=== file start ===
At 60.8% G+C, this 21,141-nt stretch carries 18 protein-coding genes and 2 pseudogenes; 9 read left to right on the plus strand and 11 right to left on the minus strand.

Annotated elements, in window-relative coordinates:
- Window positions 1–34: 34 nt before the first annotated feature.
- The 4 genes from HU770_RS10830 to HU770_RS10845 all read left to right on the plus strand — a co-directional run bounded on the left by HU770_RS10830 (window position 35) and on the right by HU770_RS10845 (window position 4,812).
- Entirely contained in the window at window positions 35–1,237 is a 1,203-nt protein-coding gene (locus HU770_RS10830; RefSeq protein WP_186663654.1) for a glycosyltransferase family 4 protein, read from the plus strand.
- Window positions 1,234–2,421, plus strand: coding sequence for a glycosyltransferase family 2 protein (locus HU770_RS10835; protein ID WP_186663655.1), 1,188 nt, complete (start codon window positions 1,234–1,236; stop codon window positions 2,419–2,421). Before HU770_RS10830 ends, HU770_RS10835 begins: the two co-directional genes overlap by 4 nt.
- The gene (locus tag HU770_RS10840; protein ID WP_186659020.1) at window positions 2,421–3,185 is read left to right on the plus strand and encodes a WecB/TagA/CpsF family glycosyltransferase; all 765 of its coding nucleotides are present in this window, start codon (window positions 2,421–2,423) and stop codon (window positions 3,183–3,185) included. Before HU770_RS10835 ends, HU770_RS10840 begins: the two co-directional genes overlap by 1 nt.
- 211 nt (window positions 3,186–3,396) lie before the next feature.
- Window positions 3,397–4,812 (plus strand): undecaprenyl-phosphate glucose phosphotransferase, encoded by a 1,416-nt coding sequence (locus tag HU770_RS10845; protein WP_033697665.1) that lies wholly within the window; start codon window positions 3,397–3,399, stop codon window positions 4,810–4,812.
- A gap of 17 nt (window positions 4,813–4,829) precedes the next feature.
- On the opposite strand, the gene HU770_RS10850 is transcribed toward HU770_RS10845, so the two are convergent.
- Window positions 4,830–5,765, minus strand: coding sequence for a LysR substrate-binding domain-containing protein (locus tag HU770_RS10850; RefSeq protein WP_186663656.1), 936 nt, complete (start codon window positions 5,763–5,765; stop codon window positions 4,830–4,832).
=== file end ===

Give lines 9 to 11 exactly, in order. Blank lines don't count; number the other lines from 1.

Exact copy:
- Window positions 3,397–4,812 (plus strand): undecaprenyl-phosphate glucose phosphotransferase, encoded by a 1,416-nt coding sequence (locus tag HU770_RS10845; protein WP_033697665.1) that lies wholly within the window; start codon window positions 3,397–3,399, stop codon window positions 4,810–4,812.
- A gap of 17 nt (window positions 4,813–4,829) precedes the next feature.
- On the opposite strand, the gene HU770_RS10850 is transcribed toward HU770_RS10845, so the two are convergent.